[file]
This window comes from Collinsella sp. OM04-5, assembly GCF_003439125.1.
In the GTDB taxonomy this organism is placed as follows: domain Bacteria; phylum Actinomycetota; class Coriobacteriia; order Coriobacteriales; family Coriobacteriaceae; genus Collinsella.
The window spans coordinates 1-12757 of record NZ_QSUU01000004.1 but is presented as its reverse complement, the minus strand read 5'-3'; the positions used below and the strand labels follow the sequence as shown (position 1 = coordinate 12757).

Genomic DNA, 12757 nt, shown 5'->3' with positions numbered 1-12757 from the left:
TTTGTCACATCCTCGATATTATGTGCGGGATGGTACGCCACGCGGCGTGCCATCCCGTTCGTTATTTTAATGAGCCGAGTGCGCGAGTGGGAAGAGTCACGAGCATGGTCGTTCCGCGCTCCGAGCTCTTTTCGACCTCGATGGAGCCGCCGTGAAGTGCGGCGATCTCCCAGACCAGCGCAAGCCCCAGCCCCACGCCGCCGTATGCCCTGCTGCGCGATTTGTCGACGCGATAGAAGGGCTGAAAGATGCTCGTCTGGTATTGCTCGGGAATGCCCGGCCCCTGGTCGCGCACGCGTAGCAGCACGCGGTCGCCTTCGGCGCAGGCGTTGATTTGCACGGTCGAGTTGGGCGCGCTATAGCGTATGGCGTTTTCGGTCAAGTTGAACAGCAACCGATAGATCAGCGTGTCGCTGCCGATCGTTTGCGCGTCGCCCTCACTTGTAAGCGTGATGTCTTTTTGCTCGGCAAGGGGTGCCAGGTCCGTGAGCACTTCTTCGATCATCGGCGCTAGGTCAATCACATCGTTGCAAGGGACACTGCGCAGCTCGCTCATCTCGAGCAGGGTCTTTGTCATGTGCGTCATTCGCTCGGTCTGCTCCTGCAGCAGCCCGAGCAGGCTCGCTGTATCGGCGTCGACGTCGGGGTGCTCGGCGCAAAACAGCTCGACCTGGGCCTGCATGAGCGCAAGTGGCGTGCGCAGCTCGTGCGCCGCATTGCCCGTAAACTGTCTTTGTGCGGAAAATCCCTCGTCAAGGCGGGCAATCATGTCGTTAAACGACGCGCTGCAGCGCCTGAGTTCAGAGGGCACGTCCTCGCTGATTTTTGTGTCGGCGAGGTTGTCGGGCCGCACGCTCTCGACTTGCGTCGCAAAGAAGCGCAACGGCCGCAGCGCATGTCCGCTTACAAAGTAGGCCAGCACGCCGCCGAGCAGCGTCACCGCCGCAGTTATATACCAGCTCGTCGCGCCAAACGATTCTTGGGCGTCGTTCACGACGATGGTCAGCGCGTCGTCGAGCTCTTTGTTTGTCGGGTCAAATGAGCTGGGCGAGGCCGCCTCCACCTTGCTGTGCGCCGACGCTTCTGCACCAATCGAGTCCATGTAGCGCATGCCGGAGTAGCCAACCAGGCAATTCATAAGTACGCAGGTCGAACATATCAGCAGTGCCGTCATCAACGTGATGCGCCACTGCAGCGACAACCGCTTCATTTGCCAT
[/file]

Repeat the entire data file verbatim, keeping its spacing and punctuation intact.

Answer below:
This window comes from Collinsella sp. OM04-5, assembly GCF_003439125.1.
In the GTDB taxonomy this organism is placed as follows: domain Bacteria; phylum Actinomycetota; class Coriobacteriia; order Coriobacteriales; family Coriobacteriaceae; genus Collinsella.
The window spans coordinates 1-12757 of record NZ_QSUU01000004.1 but is presented as its reverse complement, the minus strand read 5'-3'; the positions used below and the strand labels follow the sequence as shown (position 1 = coordinate 12757).

Genomic DNA, 12757 nt, shown 5'->3' with positions numbered 1-12757 from the left:
TTTGTCACATCCTCGATATTATGTGCGGGATGGTACGCCACGCGGCGTGCCATCCCGTTCGTTATTTTAATGAGCCGAGTGCGCGAGTGGGAAGAGTCACGAGCATGGTCGTTCCGCGCTCCGAGCTCTTTTCGACCTCGATGGAGCCGCCGTGAAGTGCGGCGATCTCCCAGACCAGCGCAAGCCCCAGCCCCACGCCGCCGTATGCCCTGCTGCGCGATTTGTCGACGCGATAGAAGGGCTGAAAGATGCTCGTCTGGTATTGCTCGGGAATGCCCGGCCCCTGGTCGCGCACGCGTAGCAGCACGCGGTCGCCTTCGGCGCAGGCGTTGATTTGCACGGTCGAGTTGGGCGCGCTATAGCGTATGGCGTTTTCGGTCAAGTTGAACAGCAACCGATAGATCAGCGTGTCGCTGCCGATCGTTTGCGCGTCGCCCTCACTTGTAAGCGTGATGTCTTTTTGCTCGGCAAGGGGTGCCAGGTCCGTGAGCACTTCTTCGATCATCGGCGCTAGGTCAATCACATCGTTGCAAGGGACACTGCGCAGCTCGCTCATCTCGAGCAGGGTCTTTGTCATGTGCGTCATTCGCTCGGTCTGCTCCTGCAGCAGCCCGAGCAGGCTCGCTGTATCGGCGTCGACGTCGGGGTGCTCGGCGCAAAACAGCTCGACCTGGGCCTGCATGAGCGCAAGTGGCGTGCGCAGCTCGTGCGCCGCATTGCCCGTAAACTGTCTTTGTGCGGAAAATCCCTCGTCAAGGCGGGCAATCATGTCGTTAAACGACGCGCTGCAGCGCCTGAGTTCAGAGGGCACGTCCTCGCTGATTTTTGTGTCGGCGAGGTTGTCGGGCCGCACGCTCTCGACTTGCGTCGCAAAGAAGCGCAACGGCCGCAGCGCATGTCCGCTTACAAAGTAGGCCAGCACGCCGCCGAGCAGCGTCACCGCCGCAGTTATATACCAGCTCGTCGCGCCAAACGATTCTTGGGCGTCGTTCACGACGATGGTCAGCGCGTCGTCGAGCTCTTTGTTTGTCGGGTCAAATGAGCTGGGCGAGGCCGCCTCCACCTTGCTGTGCGCCGACGCTTCTGCACCAATCGAGTCCATGTAGCGCATGCCGGAGTAGCCAACCAGGCAATTCATAAGTACGCAGGTCGAACATATCAGCAGTGCCGTCATCAACGTGATGCGCCACTGCAGCGACAACCGCTTCATTTGCCAT